Generative AI tools push new boundaries for responsible AI

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  • Expect regulatory proposals to address the specific risks and harms from widespread use of generative AI models.
  • Developers and platform owners can apply principles of responsible AI, which are now widely accepted.
  • Commercial users must employ generative AI ethically, including developing a policy around intellectual property related to products that are built from generative AI.

The issue

The democratization of AI is upon us as new generative AI tools like OpenAI’s ChatGPT and DALL-E put the power of AI into the hands of everyday users.

In the first five days following its release in November 2022, more than a million people logged into ChatGPT’s platform to test its capabilities. Users are eager to experiment with how these generative AI tools can write code, craft essays, create art, design blueprints, sketch package designs, create virtual worlds and avatars in the metaverse, troubleshoot production errors and so on. They’re also learning how to refine their prompts or instructions to the tool, in iterative cycles, to achieve better results.

While the positive use cases for generative AI are staggering, there’s also potential for misuse and harm. As users began exploring the new tool, for instance, many discovered they could use it to generate malware, write phishing emails and spread propaganda. The same tools also were found to “hallucinate” facts and reinforce perspectives from misinformation campaigns.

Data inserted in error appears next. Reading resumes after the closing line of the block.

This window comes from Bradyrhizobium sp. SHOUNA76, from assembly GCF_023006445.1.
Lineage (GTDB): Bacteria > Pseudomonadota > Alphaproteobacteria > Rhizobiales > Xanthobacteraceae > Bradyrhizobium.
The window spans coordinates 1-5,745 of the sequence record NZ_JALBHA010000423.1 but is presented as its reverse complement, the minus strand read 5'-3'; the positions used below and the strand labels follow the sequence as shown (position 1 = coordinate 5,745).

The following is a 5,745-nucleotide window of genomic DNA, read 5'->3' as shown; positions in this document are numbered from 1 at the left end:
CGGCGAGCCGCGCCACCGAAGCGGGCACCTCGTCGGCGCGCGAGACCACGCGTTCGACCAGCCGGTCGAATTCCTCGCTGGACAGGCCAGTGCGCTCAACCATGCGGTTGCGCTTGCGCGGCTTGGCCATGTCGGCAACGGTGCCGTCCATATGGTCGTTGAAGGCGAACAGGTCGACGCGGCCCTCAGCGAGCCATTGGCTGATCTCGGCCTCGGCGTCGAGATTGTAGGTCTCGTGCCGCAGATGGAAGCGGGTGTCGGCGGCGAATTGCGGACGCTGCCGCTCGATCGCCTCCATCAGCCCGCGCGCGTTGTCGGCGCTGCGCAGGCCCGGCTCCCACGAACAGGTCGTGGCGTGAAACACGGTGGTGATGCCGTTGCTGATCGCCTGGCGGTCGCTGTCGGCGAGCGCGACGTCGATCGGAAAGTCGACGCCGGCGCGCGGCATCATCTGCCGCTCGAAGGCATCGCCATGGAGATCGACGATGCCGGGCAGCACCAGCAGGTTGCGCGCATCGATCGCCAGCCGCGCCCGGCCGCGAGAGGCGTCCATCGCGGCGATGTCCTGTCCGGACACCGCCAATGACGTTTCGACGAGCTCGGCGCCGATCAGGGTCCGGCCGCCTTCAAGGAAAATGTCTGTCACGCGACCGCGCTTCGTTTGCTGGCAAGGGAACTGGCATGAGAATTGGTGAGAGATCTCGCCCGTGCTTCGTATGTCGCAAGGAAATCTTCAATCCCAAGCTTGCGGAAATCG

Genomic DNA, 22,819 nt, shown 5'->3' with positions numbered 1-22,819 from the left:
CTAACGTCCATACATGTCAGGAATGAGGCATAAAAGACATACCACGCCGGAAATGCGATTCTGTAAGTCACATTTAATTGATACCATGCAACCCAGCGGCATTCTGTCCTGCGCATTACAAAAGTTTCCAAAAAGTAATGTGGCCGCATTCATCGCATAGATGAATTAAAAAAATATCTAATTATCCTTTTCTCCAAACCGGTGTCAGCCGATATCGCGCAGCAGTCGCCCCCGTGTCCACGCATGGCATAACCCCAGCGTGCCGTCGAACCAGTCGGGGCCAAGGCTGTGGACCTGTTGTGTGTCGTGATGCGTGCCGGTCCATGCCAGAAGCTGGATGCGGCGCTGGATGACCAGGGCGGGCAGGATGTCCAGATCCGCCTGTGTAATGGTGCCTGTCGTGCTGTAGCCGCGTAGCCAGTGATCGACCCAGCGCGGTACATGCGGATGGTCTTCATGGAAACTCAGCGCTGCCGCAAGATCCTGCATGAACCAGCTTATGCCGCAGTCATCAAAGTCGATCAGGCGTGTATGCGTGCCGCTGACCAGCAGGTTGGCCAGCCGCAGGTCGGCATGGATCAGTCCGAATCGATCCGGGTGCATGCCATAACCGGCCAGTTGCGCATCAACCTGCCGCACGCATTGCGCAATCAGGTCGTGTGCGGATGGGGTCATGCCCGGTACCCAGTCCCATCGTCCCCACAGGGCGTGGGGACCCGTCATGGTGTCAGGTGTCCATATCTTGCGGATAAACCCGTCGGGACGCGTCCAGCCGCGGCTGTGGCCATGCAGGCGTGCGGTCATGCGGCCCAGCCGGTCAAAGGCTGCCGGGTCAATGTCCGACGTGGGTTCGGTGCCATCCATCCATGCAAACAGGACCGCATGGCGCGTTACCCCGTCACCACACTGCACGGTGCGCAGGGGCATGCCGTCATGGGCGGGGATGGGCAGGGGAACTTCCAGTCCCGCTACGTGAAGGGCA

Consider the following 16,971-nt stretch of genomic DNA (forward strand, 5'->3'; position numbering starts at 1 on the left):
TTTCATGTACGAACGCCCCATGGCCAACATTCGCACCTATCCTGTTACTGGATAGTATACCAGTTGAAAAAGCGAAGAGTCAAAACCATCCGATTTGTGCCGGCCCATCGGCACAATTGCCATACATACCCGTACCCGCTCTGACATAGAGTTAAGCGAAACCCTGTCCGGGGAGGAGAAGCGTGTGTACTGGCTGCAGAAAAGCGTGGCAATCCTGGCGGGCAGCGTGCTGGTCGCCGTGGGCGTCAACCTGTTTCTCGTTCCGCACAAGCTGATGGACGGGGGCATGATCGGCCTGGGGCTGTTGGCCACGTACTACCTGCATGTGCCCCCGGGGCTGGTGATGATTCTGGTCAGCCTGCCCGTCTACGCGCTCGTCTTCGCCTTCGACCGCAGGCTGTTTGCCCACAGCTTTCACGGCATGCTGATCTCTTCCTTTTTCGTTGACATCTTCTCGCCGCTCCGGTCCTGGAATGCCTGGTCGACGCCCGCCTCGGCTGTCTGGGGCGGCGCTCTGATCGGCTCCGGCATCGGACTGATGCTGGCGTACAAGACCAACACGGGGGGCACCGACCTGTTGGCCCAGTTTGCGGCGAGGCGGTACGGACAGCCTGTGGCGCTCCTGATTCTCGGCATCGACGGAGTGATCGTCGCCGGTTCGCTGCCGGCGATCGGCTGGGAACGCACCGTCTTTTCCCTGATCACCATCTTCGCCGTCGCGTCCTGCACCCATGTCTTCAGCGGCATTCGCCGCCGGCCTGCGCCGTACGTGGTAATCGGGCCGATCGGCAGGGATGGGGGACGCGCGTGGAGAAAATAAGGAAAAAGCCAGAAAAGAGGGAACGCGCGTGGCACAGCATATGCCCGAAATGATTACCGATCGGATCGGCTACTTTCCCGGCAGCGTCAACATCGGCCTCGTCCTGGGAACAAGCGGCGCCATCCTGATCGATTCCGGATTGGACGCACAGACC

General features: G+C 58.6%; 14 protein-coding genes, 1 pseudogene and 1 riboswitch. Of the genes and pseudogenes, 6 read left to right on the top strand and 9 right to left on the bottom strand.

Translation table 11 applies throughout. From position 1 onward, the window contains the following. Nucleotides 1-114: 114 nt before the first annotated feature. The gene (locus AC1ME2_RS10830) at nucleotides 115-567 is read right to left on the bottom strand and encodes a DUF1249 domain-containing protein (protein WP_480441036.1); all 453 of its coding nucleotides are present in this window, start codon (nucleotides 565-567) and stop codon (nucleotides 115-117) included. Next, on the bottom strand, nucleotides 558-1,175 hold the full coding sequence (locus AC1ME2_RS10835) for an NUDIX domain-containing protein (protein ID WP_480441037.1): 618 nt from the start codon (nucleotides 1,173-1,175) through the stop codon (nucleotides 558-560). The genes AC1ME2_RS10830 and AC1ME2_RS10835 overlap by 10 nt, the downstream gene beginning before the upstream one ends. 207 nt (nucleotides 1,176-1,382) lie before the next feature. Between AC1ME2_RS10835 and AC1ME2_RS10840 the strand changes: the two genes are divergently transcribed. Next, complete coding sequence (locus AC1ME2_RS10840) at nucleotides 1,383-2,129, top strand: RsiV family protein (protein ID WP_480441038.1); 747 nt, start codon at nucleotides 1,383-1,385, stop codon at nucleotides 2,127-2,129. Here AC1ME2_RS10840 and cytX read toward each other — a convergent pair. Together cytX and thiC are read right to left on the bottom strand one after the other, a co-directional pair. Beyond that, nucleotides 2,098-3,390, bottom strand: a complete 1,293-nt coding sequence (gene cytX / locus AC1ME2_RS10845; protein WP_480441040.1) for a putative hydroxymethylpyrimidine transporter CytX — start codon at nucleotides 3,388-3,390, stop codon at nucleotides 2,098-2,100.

As generative AI becomes increasingly popular and widespread, questions about who is responsible for mitigating the associated risks will become unavoidable.

The regulators’ take

More than 800 AI policy initiatives are pending in 69 countries, but the application to generative AI models is not settled. The Biden administration’s blueprint for an AI Bill of Rights, for example, can help organizations and developers manage risks for consumer-facing AI, but it doesn’t address unique aspects of generative AI tools. The European Union announced its intention to regulate generative AI (included within general purpose AI systems), specifically around the data used to train them, under the EU AI Act.